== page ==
Slowing down the body’s aging process has long been a hopeful aspiration for humankind. From the average person just beginning to witness signs of aging on their own bodies, to the grand conquest of Ponce De Leon to find the fountain of youth; the idea of prolonging one’s lifespan is and always has been an exciting prospect. But is it just a fantasy or is it really possible to effectively pad your lifespan? Nobel-winner Elizabeth Blackburn along with health psychologist Elissa Epel have surveyed a large amount of research that suggests it is very much possible to have a deliberate effect on your lifespan—with only the power of your daily thoughts.
Blackburn and Epel described how telomeres, parts of our DNA that determine cell reproduction, are directly affected by our thought patterns and disposition. These telomeres trigger cell reproduction for a finite period of time-based on their physical length. Longer telomeres are associated with a longer lifespan, while shorter telomeres result in a shorter lifespan (ie accelerated aging and susceptibility to age-related diseases).
Telomeres form lids, if you will, on our chromosomes to protect them and keep them intact and in sequence. They exist deep within a cell, and telomeres themselves are not replenished by cell division. When telomeres become too short, the cell can no longer divide and dies. Therefore, long telomeres mean a long cell life and so on. Although they are not the only reason that a cell may stop dividing, they are very good indicators that have allowed scientists to better understand the aging process and what affects it. The average person age 35 has approximately 7,500 base pairs of telomeres. By age 65, the number falls to 4,800 and decreases further over time; but these numbers are subject to change based on your mental attitude.
How Telomeres are Affected by Our Thoughts and Behaviors
It’s not just our thoughts that have an effect on telomere length, it’s also our diet, exercise, our daily habits, and more. All of these factors contribute to either the preservation of telomeres or the acceleration of their wearing down. But far the most significant as shown throughout recent studies is our mindset.
As Blackburn and Epel have pointed out, cynical hostility has a negative effect on telomeres. As you can guess from the term, cynical hostility describes people who are easily annoyed, don’t trust others, and anger quickly. These irritable people are literally shortening their lifespan through the stress that anger causes. To put it into the simplest terms, negativity causes stress on not only our minds but our bodies too. Therefore, positivity does the opposite. A positive mindset and optimism lead to healthy lives by reducing stress and allowing all of our natural internal processes to run smoothly.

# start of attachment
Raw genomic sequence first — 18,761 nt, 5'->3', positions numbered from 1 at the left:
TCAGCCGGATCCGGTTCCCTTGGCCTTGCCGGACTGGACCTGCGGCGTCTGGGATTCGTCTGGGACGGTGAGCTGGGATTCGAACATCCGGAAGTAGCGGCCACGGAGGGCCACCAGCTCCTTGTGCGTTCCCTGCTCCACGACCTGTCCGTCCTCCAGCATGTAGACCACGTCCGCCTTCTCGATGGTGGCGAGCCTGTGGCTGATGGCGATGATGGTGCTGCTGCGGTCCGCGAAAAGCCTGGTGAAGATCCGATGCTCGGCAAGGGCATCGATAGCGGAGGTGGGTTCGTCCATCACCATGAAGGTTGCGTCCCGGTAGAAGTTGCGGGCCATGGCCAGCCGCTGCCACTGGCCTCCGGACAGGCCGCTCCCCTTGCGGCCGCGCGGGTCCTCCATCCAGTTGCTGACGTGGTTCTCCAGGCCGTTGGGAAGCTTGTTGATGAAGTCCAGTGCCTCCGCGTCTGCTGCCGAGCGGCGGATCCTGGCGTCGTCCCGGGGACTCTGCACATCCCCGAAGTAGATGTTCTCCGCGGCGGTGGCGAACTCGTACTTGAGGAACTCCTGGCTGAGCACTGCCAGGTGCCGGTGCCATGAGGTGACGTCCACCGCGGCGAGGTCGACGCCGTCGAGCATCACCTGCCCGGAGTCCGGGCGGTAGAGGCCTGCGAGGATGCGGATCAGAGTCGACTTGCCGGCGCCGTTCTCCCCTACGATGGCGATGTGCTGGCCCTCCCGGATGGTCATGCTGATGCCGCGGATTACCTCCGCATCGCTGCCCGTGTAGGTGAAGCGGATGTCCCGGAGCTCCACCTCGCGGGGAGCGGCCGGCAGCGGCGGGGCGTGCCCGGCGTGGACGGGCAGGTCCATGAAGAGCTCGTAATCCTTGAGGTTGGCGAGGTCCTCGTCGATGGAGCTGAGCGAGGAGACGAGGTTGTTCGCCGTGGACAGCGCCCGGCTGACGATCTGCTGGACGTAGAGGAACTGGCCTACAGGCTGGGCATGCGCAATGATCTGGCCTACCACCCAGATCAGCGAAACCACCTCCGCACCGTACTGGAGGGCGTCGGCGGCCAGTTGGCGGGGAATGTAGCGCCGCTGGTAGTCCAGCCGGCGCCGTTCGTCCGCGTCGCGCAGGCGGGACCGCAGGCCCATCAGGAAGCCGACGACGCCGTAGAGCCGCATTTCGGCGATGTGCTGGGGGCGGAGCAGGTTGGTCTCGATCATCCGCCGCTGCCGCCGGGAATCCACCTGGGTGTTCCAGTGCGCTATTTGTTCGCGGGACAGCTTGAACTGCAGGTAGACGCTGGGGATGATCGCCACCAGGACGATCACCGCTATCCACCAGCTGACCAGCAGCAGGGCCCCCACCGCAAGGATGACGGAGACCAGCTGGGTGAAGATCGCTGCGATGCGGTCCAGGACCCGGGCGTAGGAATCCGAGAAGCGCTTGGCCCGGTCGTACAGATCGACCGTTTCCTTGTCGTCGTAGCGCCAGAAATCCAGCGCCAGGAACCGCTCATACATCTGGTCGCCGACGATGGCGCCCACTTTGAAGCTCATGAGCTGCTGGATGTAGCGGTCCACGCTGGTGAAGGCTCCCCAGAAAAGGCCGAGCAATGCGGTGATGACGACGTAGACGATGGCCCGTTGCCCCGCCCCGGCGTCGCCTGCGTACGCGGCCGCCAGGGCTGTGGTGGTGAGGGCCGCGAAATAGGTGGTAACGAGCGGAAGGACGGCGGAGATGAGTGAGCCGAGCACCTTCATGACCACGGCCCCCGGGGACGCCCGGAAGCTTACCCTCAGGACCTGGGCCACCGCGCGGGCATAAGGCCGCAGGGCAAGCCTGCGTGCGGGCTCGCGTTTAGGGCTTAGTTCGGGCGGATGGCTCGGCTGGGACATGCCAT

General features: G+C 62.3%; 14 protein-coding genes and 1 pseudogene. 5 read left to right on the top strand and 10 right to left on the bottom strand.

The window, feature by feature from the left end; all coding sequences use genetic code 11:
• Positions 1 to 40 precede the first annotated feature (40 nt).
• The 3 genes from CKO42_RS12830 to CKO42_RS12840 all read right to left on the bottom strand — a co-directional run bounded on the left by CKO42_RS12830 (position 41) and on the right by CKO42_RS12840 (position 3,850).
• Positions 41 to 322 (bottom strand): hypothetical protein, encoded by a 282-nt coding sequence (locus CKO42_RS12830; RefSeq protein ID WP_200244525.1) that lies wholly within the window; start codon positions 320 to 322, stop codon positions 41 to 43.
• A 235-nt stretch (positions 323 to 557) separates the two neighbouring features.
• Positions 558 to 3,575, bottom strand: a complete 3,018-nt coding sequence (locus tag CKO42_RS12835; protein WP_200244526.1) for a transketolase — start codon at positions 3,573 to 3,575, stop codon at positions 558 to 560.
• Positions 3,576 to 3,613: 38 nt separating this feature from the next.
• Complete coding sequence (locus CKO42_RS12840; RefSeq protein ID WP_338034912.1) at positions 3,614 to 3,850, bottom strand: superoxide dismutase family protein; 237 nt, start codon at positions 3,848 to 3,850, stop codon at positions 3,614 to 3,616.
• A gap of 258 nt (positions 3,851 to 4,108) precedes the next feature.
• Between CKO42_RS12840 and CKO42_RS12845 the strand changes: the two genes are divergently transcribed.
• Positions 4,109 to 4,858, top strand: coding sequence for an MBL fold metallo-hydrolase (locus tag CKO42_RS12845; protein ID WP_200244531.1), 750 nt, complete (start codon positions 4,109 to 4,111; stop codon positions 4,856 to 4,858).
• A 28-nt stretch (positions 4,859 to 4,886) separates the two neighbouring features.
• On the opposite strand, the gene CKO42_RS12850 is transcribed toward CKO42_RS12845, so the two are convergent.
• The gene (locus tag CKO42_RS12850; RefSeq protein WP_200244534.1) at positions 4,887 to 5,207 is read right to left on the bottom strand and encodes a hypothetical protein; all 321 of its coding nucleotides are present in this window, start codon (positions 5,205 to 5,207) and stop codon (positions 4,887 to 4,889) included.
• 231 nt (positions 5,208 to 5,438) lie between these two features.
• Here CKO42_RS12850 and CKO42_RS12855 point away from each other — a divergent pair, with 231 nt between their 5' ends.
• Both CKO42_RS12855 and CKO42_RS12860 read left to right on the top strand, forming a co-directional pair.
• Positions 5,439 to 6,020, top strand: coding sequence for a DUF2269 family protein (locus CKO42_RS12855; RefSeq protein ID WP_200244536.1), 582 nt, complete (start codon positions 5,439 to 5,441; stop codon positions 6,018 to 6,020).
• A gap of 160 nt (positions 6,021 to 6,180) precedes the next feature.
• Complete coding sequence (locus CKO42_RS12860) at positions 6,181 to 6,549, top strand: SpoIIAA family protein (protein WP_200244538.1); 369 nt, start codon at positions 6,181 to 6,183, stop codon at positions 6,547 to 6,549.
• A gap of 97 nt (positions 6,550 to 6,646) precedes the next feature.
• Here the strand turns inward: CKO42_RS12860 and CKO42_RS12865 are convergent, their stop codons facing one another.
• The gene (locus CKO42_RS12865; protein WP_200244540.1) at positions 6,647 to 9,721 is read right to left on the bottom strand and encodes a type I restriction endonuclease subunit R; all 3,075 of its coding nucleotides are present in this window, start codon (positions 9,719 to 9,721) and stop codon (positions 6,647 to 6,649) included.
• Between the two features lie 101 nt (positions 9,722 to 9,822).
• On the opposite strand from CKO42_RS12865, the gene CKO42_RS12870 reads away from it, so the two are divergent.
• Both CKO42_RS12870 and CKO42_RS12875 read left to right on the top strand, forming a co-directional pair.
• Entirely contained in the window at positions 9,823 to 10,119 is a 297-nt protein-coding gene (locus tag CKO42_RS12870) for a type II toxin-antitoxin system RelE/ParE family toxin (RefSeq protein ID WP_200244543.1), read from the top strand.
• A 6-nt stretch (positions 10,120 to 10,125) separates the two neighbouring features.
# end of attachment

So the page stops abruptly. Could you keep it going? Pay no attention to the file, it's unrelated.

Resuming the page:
Types of Thought to Avoid if You Want to Live Longer
Cynical hostility isn’t the only negative attitude that affects telomere health—it’s quite literally all of them. All negative, angry or frustrated thoughts are destructive to our cells and speed up the aging process. But based on certain studies, here are some types of thoughts that produced a measurable negative impact on telomere health.
Always seeing the glass half empty can actually trim your lifespan according to studies. A pessimistic outlook has also been shown to affect overall health. And in patients with serious illnesses, a pessimistic attitude allowed their condition to worsen faster than anticipated.
Dwelling on problems or past events and reliving them in head or replaying scenarios is called rumination. This leads to depression and in turn, has an effect on telomere length. It’s important to find a way to let go of these recurring thoughts. However you can make peace with the sequence of events that keeps unfolding in your mind will benefit your health in the long run.
Neglecting to come to terms with certain thoughts or feelings is called suppression. Pushing these thoughts aside and refusing to deal with them properly keeps them buried in the back of your mind. Constant avoidance of beckoning thoughts creates stress, and this stress leads to shorter telomeres.
Forming Healthy Habits is Key
This all suggests that a holistic approach to one’s health—mind and body as one—is very much valid in terms of how your body ages. Your attitude, mindset, and daily thoughts play a major role in your health. If you wish to eliminate negative thoughts, or have become accustomed to a pessimistic point of view, you can start training yourself to think positive and adopt a more optimistic outlook.
How to Develop a Positive Mental Attitude
There are many ways to condition your mind, but all of which take time and regular practice. Meditation is an excellent way to gain more control over your thoughts and improve concentration. Being able to better focus your mind on what you want will enable you to see things in a positive way on a regular basis. Activities like long-distance cycling or running allow the mind to reach a state of concentration that can be therapeutic.
Most important of all is to always be mindful of your thoughts and don’t allow yourself to get bogged down in cyclic negative thought patterns or behavior. In the great words of Frank Outlaw:
“Watch your thoughts, they become your words;
watch your words, they become your actions;
watch your actions, they become your habits;
watch your habits, they become your character;
watch your character, for it becomes your destiny.”
And if you ever hear someone say, “lighten up, you’ll live longer,” heed their advice, because it’s now been scientifically proven.